When I arrived in Hollington in early June, Mischief & Cheeky (the pigs), were enjoying fresh cuttings from the scything of the ride. They particularly liked the doc leaves, Rumex crispus, choosing them over their ‘piggy’ pellets. They really are quite adorable and settled into their new home very well.
A dull orchid?
Moving on from Mischief and Cheeky we stopped to look at a twayblade orchid, Neottia ovata. Flowering between May and July, instead of the usual striking orchid colours, it has tiny yellow green flowers which blend into the field layer making it easy to miss. It prefers damp woodland and although common, is absent from 30% of its historical range, thought to be mainly due to habitat loss. Philip is only aware of 2 twayblades in Hollington and has never seen one outside the wood. This could be due to it’s colouring, or as Philip has a keen eye, perhaps it’s threatened locally. I’ll look further into that later. The flowers which really do quite resemble a small person (my poor photography doesn’t show this) are so tiny they can only be pollinated by small insects. The scent attracts parasitic wasps, small sawflies and beetles.
Veering ‘off piste’ a little as I do; it’s believed Darwin first began to doubt his Christian faith as a result of his research into parasitic wasps. He found it difficult to accept a God would create any species specifically to feed off the living larva of another. Once hatched, the eggs laid within the host (often a caterpillar or aphid), eat the host alive, eventually bursting out of the hosts body.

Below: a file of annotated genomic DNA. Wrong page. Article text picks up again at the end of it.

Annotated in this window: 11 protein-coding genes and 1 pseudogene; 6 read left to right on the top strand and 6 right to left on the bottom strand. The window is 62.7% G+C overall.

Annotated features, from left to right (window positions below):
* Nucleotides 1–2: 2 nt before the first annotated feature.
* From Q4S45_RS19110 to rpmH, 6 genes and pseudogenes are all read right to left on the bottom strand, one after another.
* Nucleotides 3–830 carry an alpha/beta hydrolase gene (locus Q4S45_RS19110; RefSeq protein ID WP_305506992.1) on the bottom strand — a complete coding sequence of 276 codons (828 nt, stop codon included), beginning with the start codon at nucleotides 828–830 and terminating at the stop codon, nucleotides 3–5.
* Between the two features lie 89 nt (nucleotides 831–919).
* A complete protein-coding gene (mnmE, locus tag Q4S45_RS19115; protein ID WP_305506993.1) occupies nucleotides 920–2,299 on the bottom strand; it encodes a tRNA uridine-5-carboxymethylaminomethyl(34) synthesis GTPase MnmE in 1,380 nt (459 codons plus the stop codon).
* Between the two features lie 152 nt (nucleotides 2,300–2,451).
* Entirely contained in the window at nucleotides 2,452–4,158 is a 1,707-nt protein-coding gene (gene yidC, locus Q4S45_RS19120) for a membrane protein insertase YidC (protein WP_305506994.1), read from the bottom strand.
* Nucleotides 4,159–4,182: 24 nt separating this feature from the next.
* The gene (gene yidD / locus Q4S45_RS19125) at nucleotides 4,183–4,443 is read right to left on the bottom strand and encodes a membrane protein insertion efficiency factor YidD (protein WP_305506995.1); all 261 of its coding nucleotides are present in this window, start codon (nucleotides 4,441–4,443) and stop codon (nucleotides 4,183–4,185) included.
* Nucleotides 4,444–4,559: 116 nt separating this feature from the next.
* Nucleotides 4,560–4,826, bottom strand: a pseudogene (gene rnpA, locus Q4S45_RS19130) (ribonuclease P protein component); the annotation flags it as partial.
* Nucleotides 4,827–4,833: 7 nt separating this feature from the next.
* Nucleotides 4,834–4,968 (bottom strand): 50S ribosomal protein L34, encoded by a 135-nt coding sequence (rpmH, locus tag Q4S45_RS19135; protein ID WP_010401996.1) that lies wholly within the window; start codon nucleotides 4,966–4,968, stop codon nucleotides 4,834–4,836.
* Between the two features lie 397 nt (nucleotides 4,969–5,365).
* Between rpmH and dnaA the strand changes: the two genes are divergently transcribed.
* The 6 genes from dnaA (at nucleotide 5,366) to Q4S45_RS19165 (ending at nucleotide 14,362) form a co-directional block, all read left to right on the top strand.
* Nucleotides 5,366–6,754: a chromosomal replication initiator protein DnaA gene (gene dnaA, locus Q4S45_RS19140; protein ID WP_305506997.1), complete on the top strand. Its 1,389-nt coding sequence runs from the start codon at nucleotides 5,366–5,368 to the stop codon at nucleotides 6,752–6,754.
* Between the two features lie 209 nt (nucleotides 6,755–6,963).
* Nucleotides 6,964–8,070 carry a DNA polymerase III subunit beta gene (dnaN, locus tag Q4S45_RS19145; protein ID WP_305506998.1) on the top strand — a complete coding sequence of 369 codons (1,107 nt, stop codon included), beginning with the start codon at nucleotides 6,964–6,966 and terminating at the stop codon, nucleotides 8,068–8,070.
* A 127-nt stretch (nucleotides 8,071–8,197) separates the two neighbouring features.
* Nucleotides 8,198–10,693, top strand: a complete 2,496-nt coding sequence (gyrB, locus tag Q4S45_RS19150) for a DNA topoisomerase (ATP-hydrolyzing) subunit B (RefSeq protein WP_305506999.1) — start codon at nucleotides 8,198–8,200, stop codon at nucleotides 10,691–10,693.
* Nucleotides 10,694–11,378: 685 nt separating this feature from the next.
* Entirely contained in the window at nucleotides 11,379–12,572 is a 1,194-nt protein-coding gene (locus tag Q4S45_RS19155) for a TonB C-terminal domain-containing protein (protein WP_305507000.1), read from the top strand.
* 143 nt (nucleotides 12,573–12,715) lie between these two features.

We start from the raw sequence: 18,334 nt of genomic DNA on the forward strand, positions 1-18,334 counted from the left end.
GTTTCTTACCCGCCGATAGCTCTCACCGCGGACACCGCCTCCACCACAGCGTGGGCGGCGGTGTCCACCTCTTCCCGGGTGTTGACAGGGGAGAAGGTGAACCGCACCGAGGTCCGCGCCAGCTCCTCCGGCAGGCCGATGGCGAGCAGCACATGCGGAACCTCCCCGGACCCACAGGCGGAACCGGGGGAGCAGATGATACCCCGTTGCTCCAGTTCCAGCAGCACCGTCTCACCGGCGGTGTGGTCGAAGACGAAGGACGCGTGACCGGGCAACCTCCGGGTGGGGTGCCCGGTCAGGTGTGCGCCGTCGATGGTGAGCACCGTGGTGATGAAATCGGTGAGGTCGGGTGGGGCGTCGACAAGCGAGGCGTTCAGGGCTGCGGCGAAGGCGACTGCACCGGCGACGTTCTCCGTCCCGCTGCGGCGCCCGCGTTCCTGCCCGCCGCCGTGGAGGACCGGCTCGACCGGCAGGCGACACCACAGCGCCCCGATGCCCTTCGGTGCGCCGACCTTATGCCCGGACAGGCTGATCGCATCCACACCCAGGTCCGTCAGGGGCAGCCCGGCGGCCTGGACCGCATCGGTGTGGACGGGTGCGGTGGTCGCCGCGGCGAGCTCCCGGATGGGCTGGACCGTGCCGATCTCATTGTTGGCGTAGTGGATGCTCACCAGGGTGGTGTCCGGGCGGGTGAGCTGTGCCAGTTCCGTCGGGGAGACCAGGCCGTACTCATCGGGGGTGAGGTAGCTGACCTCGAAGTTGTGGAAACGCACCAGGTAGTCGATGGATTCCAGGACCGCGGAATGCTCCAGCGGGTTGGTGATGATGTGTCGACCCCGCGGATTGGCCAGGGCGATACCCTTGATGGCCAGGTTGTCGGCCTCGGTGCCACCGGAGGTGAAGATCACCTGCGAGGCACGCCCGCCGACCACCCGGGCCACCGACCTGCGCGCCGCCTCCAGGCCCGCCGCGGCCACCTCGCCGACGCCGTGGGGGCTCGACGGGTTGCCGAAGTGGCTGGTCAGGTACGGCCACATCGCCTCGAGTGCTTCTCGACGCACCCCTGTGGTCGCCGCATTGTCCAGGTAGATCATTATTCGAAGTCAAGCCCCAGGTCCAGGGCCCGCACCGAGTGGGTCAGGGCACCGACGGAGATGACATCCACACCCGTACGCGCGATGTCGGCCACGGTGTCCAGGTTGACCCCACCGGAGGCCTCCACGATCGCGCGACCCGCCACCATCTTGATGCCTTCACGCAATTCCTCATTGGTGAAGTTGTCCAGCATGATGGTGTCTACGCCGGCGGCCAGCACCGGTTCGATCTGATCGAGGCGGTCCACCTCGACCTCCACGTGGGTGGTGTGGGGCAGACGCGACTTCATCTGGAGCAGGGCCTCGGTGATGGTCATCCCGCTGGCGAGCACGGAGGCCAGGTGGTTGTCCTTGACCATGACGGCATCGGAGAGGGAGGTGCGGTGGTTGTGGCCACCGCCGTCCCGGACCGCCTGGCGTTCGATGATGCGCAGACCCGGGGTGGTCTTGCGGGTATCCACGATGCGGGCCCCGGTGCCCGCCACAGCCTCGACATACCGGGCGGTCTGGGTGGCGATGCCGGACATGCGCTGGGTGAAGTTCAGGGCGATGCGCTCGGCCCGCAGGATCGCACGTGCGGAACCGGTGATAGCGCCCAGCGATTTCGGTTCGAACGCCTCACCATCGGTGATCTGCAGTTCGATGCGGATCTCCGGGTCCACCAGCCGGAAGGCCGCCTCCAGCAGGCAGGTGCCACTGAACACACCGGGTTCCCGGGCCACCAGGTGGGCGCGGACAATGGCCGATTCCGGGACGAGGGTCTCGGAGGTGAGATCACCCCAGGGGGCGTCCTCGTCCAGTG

More digression and dubious photography
Moving on we spotted the common figwort, Scrophularia nodosa. This is a perennial that grows to about 60cm in height, on open shady woodland, preferring damp ground. It can often be found beside water, along hedge banks and on waste ground (I’m digressing again – but waste ground can be full of biodiversity and is often home to rare species as it’s generally left undisturbed for long periods of time). The common figwort flowers are greenish, approximately 1cm long, with a purplish brown upper lip attracting bumblebees and honey bees for its nectar and pollen. It’s quite a pretty flower but (again) this isn’t terribly clear from my photograph.
Deer – a complex problem
As we walked through Hollington it was difficult not to notice the serious damage caused by deer browsing on the new growth of coppiced trees. If you look closely at the photograph you can see the nibbled new shoots of ash, Fraxinus excelsior although hazel, Corylus avellana is their favourite. The common deer in Hollington is the non-native Muntjac, Muntiacus reevesi. Although populations of deer are localised, overgrazing can (and does) kill coppiced trees. Deer populations across the country are the highest they’ve been for 1000 years and expected to increase further. This can be detrimental to both the deer and biodiversity. Oliver Rackham, a well known ecologist of British woodlands, once said “a wood is happy with no deer”. However, a moderate level of grazing and trampling improves and maintains biodiversity but excessive levels are very damaging. Deer can also destroy shrubs and bramble in woodlands reducing suitable nest sites for birds such as the nightingale, Luscinia megarhynchos, and affecting the habitat of mammals. Over grazing also results in reduced habitat for invertebrates which are often the diet for chicks. These issues have been partially linked to the decline in woodland birds.
Deer populations and their problems are complex. It’s a difficult balance between optimum deer populations to maintain and increase biodiversity, versus methods to reduce damage in over populated areas. I’ll write later in the year about the reasons for increases in deer populations and the contentious, often emotive subject of deer culling.
So until next time – ciao